'Multimillion-Euro Legal Battle' Likely Over 'Treasure-Trove' Of Picassos

Picasso in October, 1971.

Spanish painter Pablo Picasso in October, 1971. Ralph Gatti/AFP/Getty Images hide caption

toggle caption Ralph Gatti/AFP/Getty Images

The news that a French electrician and his wife say they have 271 never-before-seen works of art by legendary painter Pablo Picasso, worth perhaps nearly $80 million, has been followed with this not terribly surprising bit of analysis:

"The BBC's Christian Fraser, in Paris, says a multimillion-euro legal battle over the ownership of the paintings will now begin."

The French couple's story, according to the AP, is that Picasso gave them the lithographs, portraits, watercolors and sketches. The husband, now 71, had done some work for Picasso over the years. The Spanish painter's estate is questioining the couple's claim.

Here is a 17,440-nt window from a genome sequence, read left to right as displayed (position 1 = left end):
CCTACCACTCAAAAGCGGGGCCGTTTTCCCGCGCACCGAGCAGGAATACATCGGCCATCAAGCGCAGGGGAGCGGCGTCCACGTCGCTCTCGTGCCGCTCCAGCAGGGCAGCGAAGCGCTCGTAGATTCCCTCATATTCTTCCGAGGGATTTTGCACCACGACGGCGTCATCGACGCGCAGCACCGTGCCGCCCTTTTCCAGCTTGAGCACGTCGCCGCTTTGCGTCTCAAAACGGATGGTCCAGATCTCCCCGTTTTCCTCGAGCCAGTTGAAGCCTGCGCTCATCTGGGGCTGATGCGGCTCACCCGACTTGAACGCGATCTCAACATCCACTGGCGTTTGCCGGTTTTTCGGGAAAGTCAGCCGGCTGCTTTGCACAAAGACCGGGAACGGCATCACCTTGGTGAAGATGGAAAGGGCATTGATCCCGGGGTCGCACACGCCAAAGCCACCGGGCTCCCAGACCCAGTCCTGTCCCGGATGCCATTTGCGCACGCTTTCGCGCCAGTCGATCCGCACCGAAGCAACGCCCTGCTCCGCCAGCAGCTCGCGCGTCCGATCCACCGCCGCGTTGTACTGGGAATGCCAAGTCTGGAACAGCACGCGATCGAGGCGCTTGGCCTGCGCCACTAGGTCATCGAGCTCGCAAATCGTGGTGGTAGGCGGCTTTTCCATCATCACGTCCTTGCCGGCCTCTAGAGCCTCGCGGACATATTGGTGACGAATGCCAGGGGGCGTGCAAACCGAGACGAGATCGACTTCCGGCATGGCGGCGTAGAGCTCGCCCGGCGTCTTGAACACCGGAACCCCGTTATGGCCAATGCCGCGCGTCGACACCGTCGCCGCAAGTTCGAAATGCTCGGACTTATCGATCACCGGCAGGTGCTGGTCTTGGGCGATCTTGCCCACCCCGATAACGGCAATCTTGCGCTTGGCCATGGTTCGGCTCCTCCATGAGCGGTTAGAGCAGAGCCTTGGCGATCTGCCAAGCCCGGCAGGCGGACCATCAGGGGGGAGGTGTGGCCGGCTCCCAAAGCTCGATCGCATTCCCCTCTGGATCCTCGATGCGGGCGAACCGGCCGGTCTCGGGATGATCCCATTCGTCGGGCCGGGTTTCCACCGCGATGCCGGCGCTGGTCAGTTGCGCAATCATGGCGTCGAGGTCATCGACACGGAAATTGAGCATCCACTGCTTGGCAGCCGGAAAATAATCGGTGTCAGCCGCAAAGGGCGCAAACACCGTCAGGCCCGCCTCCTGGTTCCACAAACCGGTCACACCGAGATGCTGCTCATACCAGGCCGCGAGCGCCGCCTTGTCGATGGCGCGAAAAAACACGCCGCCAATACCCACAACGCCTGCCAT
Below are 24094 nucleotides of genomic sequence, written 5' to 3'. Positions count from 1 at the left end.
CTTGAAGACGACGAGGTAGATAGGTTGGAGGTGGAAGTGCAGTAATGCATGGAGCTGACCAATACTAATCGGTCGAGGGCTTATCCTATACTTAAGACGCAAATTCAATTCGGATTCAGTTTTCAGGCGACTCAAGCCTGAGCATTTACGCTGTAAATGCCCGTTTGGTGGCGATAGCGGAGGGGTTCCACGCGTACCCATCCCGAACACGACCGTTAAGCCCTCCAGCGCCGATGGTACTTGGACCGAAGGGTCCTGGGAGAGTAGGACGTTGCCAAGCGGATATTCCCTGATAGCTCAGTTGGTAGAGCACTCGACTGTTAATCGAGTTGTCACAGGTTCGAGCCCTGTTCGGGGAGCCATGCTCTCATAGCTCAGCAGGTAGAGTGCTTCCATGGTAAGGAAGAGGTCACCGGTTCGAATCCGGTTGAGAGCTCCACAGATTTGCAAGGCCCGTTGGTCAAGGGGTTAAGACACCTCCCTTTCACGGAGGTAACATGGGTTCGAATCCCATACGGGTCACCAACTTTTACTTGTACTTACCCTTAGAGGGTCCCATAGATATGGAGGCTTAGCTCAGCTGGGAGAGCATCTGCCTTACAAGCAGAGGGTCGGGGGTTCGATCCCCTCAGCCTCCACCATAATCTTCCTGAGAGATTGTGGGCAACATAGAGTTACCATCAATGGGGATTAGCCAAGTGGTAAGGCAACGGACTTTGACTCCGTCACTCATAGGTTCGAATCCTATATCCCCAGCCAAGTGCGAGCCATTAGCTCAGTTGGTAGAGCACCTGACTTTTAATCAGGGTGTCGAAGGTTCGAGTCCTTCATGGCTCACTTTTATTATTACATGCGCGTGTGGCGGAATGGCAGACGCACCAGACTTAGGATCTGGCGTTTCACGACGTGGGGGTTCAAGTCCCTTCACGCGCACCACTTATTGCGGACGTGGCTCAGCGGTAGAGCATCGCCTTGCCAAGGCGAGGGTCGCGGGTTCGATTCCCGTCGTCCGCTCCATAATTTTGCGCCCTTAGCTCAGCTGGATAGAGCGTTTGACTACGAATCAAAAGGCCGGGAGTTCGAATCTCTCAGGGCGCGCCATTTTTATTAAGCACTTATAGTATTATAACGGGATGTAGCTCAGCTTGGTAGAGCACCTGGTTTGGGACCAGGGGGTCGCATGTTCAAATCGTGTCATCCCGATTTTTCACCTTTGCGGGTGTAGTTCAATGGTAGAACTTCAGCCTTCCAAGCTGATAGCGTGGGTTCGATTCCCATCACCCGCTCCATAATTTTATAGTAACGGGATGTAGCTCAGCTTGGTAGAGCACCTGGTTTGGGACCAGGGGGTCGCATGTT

As The Daily Mail puts it, "the art world was in shock today" because of the news.

The AP adds that "New York's Metropolitan Museum of Art says Picasso produced more than 20,000 works of art during his long career. Hundreds have been listed as missing — a number so large in part because he was so prolific." Picasso died in 1973.

This all raises a question that perhaps someone out there can help answer: Is everything that an artist of Picasso's stature produced of great value?



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